Postnatal depression is a scary and isolating illness that is alarmingly common. For some, postnatal depression can actually start before the baby is born (such as yours truly). There are three types of child-birth related depression the baby blues, postnatal depression and postnatal psychosis. Today we are focusing on postnatal depression. The others will be covered in time. You can read more about depression and what it actually is here.

The major difference between this form of depression compared to others is that it involves a newborn baby as well as the mother, therefore, it is really important to seek help early. Because postnatal depression can affect how you feel about, and care for, your baby and other children it is important not to ignore any signs. Talk to your midwife or doctor immediately.

What is postnatal depression?

Postnatal depression can occur in women who have never lived with depression before as well as those that have experienced depression.

The baby blues are common and usually occurs within 2 weeks of giving birth and lasts a few days. Postnatal depression, on the other hand, lasts much longer. It can involve feelings of hopelessness like you can’t cope and angry but not sure why. Mothers with postnatal depression can feel overly anxious about their baby or tearful, alone, guilty and unsupported. Some mothers have thoughts about harming themselves or their baby. It is crucial that if you feel this way, or know someone who does, get help immediately.


What is postnatal depression? What are the signs and symptoms? How can you manage postnatal depression and where can you go for help?

What are the signs of postnatal depression?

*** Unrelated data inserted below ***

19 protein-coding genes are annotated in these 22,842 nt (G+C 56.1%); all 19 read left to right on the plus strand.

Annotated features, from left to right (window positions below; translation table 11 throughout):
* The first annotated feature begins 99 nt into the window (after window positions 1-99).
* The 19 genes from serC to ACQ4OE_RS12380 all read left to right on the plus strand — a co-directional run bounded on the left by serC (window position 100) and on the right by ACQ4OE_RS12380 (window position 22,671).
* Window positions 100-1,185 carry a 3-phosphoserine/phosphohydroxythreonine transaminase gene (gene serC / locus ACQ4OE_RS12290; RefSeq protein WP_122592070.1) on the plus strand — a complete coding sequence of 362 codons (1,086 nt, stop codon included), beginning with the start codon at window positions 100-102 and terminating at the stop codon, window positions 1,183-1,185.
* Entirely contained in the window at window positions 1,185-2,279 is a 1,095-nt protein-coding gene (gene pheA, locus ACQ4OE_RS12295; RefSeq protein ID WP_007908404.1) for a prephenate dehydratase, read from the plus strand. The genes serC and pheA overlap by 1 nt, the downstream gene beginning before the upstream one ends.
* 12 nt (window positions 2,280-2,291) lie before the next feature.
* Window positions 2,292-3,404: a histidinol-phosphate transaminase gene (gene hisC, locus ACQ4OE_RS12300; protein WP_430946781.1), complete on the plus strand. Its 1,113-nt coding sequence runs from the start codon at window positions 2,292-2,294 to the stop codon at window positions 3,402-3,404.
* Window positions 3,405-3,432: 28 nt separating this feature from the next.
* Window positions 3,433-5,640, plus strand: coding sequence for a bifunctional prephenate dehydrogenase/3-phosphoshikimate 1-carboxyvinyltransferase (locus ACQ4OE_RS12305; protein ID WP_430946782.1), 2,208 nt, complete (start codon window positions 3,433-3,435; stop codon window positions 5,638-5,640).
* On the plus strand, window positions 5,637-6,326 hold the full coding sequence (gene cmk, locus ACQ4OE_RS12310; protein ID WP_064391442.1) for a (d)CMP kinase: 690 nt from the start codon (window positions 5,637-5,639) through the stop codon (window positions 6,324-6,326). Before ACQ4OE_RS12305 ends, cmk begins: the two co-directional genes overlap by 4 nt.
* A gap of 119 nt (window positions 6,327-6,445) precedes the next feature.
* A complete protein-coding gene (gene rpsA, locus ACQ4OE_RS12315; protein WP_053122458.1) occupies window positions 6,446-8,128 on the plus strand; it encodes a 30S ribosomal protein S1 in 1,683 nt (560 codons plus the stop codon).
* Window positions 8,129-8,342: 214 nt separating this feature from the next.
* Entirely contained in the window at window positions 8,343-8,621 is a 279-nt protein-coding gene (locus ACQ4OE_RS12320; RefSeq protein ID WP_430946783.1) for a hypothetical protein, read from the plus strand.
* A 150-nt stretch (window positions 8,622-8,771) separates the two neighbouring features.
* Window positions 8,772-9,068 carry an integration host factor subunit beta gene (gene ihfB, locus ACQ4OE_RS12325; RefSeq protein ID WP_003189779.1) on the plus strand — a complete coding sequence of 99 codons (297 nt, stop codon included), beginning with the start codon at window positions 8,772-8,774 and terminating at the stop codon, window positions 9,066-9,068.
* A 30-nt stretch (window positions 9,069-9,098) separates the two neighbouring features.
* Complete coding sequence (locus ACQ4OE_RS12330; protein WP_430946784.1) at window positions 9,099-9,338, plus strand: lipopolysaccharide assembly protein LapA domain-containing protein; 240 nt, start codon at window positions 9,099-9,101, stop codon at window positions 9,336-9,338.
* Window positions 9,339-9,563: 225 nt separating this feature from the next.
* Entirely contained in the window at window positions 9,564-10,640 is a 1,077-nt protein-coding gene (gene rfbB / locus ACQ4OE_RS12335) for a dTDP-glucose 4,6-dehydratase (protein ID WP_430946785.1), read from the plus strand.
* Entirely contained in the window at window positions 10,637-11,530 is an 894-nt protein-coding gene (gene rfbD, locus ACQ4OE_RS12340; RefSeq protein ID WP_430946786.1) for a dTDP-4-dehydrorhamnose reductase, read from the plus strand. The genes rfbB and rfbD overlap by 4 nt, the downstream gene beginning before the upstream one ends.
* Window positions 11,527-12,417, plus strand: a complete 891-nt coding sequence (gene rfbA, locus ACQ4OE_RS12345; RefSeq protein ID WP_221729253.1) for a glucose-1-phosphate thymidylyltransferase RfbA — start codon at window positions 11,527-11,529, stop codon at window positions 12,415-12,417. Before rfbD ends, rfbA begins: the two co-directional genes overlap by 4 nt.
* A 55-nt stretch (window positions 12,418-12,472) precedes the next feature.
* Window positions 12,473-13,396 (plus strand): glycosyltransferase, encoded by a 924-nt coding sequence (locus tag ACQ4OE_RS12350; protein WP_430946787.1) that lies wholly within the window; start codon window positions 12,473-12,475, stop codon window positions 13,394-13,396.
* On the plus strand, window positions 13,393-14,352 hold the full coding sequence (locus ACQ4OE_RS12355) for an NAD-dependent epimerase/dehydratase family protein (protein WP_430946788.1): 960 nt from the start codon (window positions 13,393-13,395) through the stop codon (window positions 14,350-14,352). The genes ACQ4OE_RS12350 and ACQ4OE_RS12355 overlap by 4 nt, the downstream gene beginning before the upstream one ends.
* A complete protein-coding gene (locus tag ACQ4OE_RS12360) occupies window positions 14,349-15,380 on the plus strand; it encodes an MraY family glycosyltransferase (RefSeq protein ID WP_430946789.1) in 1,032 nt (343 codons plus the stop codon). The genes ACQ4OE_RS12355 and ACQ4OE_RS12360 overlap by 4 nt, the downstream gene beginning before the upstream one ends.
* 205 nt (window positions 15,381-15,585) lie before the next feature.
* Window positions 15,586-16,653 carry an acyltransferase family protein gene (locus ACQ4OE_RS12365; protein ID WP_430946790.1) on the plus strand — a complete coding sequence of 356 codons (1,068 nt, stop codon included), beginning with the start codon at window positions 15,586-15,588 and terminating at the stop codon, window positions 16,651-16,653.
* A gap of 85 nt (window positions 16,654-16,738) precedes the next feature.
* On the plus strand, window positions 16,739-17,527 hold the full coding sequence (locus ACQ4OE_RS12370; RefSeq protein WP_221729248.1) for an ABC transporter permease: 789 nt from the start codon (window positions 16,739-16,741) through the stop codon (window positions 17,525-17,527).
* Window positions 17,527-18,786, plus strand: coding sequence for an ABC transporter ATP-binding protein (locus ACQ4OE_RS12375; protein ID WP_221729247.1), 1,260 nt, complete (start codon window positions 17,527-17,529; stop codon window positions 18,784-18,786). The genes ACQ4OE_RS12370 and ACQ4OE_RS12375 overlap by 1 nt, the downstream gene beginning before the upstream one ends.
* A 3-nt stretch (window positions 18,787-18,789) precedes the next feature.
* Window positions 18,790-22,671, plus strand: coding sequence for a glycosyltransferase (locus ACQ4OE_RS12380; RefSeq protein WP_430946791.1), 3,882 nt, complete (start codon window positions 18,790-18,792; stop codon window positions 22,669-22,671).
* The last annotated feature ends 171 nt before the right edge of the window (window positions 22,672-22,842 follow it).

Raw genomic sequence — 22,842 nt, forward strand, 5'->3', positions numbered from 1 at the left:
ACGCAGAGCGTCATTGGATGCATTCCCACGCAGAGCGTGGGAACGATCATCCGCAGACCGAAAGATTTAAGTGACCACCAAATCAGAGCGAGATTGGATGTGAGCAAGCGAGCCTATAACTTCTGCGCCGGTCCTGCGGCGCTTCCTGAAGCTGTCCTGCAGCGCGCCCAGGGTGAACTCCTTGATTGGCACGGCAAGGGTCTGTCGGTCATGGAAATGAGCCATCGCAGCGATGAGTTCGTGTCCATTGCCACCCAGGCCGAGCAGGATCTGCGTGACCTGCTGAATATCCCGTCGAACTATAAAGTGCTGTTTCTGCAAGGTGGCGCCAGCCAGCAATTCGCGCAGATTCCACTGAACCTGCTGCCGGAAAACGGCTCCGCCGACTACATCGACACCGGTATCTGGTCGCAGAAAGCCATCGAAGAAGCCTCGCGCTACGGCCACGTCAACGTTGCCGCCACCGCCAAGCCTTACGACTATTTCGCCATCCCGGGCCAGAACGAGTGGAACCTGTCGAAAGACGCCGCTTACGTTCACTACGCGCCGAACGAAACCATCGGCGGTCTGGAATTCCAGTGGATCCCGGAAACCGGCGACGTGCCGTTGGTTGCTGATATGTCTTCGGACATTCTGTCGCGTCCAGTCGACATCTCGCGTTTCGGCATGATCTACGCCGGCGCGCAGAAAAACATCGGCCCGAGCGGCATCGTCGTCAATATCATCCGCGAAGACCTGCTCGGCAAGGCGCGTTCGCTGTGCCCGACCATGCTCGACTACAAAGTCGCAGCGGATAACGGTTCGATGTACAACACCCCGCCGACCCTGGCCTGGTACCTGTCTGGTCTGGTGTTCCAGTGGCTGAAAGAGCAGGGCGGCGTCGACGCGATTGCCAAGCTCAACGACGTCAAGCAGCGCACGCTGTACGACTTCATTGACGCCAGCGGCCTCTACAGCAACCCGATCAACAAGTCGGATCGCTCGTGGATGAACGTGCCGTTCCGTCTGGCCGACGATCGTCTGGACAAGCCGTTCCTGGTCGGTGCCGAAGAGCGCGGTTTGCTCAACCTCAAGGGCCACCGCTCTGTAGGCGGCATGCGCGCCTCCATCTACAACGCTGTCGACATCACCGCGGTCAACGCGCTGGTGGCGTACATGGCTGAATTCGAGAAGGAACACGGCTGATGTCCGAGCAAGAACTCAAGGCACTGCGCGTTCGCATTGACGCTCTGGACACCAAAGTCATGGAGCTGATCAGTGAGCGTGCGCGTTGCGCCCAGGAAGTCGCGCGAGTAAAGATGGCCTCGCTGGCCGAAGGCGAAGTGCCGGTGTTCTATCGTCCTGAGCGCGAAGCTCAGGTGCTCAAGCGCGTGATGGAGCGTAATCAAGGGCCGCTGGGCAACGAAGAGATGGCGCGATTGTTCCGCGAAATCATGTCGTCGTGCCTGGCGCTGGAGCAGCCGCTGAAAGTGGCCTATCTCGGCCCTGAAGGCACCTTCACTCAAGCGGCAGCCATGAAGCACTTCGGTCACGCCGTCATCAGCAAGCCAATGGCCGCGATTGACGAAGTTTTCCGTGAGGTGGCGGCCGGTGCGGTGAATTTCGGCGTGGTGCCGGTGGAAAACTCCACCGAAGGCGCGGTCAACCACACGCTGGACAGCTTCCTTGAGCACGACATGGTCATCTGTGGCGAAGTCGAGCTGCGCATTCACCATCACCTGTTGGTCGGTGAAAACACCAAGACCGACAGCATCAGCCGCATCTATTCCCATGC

The signs and symptoms of postnatal depression are similar to depression at other times. You may feel sad most of or all of the time, lose interest in things that were once enjoyable, have very little energy and have a change in appetite.

Other symptoms include:

  • feeling worthless, hopeless or useless
  • changes in eating and sleeping patterns
  • blaming yourself when things go wrong, even if it’s not your fault
  • feeling anxious, panicky or overwhelmed – especially regarding your baby
  • having thoughts of suicide that may include hurting your baby
  • not feeling close to your baby or other family members

What causes postnatal depression?

As with other types of depression, there is no single known cause as to why some women experience postnatal depression and others don’t. One of the biggest risk factors is experiencing depression during the past.

Some of the factors that could put you at a higher risk of postnatal depression include:

  • depression or persistent distress in this or in a past pregnancy
  • a family history of depression
  • being young (under 20)
  • being unmarried or without partner support
  • limited support from parents as a child
  • limited support from friends and whānau
  • challenging relationship with a partner
  • worries about money or housing
  • low self-esteem

How to manage postnatal depression